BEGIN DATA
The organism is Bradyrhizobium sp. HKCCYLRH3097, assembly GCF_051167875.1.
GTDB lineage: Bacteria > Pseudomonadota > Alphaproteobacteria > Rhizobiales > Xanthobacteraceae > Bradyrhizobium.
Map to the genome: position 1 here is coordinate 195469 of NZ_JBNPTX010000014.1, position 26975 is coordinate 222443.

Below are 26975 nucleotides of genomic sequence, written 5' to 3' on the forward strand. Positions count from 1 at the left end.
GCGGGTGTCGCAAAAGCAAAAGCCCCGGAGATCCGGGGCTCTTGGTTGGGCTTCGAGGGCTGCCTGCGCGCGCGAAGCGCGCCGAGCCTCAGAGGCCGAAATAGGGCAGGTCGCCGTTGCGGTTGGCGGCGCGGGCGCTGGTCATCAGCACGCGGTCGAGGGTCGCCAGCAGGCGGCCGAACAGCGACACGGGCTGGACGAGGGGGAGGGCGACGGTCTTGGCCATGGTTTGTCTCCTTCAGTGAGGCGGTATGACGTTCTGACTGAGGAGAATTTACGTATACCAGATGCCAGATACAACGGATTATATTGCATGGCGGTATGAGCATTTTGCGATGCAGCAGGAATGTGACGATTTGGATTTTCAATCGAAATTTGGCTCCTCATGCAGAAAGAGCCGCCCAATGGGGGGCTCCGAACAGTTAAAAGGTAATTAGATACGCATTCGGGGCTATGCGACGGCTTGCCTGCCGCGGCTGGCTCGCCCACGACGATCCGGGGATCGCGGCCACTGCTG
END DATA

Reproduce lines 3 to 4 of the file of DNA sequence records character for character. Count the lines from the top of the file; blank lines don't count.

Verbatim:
Map to the genome: position 1 here is coordinate 195469 of NZ_JBNPTX010000014.1, position 26975 is coordinate 222443.

Below are 26975 nucleotides of genomic sequence, written 5' to 3' on the forward strand. Positions count from 1 at the left end.